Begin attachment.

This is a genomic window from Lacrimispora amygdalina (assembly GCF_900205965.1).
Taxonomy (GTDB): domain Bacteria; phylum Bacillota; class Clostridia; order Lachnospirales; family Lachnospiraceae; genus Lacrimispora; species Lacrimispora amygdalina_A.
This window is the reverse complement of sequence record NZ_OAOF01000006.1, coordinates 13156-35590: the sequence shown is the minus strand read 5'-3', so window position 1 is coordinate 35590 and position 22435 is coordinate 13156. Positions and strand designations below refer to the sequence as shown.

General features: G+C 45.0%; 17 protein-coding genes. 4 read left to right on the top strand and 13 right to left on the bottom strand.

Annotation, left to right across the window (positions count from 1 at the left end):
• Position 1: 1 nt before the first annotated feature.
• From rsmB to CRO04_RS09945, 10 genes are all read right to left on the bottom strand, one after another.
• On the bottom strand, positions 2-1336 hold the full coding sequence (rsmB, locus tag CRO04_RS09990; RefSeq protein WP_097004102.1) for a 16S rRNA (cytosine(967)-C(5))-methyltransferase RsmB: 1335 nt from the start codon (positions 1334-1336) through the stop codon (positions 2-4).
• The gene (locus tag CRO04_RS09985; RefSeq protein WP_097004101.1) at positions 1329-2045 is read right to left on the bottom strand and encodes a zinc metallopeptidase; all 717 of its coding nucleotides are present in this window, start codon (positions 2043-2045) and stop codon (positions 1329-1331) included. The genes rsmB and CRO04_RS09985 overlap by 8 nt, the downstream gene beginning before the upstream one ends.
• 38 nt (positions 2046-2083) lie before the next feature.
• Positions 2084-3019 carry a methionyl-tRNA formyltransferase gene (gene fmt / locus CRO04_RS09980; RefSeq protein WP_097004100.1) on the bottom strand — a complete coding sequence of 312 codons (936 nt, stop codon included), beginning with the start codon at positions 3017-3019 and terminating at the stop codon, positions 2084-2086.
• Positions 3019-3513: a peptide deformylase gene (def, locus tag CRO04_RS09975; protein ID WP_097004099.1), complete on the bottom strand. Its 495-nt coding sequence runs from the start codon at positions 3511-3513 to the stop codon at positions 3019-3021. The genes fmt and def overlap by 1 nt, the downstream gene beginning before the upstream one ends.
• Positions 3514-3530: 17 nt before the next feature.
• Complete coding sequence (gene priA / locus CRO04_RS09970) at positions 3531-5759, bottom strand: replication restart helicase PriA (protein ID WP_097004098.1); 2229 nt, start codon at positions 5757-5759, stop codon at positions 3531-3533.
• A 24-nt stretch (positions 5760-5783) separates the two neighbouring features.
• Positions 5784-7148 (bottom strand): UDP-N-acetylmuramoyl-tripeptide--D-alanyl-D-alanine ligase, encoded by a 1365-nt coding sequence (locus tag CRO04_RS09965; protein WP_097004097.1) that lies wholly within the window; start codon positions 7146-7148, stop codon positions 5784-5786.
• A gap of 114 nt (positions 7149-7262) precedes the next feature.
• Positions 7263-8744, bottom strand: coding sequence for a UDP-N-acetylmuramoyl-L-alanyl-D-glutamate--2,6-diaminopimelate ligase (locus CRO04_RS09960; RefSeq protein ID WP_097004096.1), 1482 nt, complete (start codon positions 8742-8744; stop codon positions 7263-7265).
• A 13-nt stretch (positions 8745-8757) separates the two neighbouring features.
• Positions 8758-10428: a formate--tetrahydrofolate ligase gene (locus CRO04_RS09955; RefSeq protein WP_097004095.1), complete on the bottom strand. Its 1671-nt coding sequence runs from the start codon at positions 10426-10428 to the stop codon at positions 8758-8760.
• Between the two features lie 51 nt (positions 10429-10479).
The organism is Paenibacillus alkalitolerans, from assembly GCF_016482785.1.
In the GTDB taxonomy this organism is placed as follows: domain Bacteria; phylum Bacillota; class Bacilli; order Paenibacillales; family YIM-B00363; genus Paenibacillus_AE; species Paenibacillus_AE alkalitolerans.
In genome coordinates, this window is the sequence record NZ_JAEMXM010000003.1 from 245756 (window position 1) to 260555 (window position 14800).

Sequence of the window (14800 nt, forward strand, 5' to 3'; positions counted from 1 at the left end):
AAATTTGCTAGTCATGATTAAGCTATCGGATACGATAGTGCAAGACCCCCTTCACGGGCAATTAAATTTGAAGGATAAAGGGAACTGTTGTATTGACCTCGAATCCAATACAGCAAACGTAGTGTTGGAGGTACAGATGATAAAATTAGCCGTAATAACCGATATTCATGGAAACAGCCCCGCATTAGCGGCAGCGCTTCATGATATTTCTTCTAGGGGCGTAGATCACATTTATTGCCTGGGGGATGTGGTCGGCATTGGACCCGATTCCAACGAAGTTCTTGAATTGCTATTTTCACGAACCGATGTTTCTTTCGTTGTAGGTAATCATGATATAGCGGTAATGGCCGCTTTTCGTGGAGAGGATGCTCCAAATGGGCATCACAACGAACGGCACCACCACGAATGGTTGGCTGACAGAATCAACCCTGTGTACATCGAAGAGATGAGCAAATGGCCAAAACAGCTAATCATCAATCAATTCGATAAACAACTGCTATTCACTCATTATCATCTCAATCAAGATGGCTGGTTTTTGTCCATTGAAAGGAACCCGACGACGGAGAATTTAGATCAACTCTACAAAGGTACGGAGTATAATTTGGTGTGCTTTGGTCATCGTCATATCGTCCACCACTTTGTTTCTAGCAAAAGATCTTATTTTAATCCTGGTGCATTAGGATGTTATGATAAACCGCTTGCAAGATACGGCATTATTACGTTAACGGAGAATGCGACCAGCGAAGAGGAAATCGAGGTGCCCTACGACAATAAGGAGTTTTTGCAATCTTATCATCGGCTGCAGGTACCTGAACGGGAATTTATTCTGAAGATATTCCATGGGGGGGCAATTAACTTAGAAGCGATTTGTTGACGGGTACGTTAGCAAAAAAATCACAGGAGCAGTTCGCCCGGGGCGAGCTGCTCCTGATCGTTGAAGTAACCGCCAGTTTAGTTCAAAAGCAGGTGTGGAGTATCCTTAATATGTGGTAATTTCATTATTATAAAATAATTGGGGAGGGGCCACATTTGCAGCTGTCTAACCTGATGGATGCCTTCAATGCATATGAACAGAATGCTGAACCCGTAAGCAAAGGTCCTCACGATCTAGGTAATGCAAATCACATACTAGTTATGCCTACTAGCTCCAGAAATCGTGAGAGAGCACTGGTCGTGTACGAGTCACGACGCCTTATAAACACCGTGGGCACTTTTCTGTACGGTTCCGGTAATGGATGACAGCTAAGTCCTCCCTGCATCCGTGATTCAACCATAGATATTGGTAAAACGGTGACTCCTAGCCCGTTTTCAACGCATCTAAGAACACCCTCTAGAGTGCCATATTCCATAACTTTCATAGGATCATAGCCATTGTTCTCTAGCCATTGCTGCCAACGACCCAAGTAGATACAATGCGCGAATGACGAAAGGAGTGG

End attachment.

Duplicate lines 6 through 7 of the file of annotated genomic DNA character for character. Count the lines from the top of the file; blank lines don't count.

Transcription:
• Position 1: 1 nt before the first annotated feature.
• From rsmB to CRO04_RS09945, 10 genes are all read right to left on the bottom strand, one after another.